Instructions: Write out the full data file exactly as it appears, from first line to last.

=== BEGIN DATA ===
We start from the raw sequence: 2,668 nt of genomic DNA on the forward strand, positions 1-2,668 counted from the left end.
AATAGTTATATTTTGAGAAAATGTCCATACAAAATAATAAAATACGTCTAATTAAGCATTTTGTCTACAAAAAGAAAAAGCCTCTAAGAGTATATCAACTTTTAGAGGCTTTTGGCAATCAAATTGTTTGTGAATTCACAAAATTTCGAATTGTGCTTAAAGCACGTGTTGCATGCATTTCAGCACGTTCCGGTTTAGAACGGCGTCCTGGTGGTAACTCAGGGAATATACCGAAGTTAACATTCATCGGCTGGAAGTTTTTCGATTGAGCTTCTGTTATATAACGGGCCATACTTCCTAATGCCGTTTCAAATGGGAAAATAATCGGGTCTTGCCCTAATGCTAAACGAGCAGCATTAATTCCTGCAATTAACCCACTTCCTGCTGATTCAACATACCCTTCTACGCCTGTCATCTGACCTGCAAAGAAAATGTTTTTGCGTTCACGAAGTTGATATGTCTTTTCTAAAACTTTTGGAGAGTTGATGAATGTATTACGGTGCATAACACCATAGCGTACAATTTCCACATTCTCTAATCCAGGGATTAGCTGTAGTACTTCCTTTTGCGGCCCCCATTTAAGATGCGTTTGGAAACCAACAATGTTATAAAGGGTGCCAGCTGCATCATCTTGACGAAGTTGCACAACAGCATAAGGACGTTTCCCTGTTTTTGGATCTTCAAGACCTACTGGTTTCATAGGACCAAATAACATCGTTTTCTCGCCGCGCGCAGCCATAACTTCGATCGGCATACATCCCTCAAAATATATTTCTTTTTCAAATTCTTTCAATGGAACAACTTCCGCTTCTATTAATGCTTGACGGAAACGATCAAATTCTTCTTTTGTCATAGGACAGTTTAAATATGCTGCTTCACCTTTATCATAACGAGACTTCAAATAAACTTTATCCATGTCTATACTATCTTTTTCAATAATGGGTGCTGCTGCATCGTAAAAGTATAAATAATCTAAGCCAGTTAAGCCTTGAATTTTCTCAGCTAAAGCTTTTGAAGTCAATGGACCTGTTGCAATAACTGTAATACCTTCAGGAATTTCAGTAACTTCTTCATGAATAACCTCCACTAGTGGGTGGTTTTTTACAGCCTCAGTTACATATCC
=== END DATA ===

We start from the raw sequence: 2,668 nt of genomic DNA on the forward strand, positions 1-2,668 counted from the left end.
AATAGTTATATTTTGAGAAAATGTCCATACAAAATAATAAAATACGTCTAATTAAGCATTTTGTCTACAAAAAGAAAAAGCCTCTAAGAGTATATCAACTTTTAGAGGCTTTTGGCAATCAAATTGTTTGTGAATTCACAAAATTTCGAATTGTGCTTAAAGCACGTGTTGCATGCATTTCAGCACGTTCCGGTTTAGAACGGCGTCCTGGTGGTAACTCAGGGAATATACCGAAGTTAACATTCATCGGCTGGAAGTTTTTCGATTGAGCTTCTGTTATATAACGGGCCATACTTCCTAATGCCGTTTCAAATGGGAAAATAATCGGGTCTTGCCCTAATGCTAAACGAGCAGCATTAATTCCTGCAATTAACCCACTTCCTGCTGATTCAACATACCCTTCTACGCCTGTCATCTGACCTGCAAAGAAAATGTTTTTGCGTTCACGAAGTTGATATGTCTTTTCTAAAACTTTTGGAGAGTTGATGAATGTATTACGGTGCATAACACCATAGCGTACAATTTCCACATTCTCTAATCCAGGGATTAGCTGTAGTACTTCCTTTTGCGGCCCCCATTTAAGATGCGTTTGGAAACCAACAATGTTATAAAGGGTGCCAGCTGCATCATCTTGACGAAGTTGCACAACAGCATAAGGACGTTTCCCTGTTTTTGGATCTTCAAGACCTACTGGTTTCATAGGACCAAATAACATCGTTTTCTCGCCGCGCGCAGCCATAACTTCGATCGGCATACATCCCTCAAAATATATTTCTTTTTCAAATTCTTTCAATGGAACAACTTCCGCTTCTATTAATGCTTGACGGAAACGATCAAATTCTTCTTTTGTCATAGGACAGTTTAAATATGCTGCTTCACCTTTATCATAACGAGACTTCAAATAAACTTTATCCATGTCTATACTATCTTTTTCAATAATGGGTGCTGCTGCATCGTAAAAGTATAAATAATCTAAGCCAGTTAAGCCTTGAATTTTCTCAGCTAAAGCTTTTGAAGTCAATGGACCTGTTGCAATAACTGTAATACCTTCAGGAATTTCAGTAACTTCTTCATGAATAACCTCCACTAGTGGGTGGTTTTTTACAGCCTCAGTTACATATCC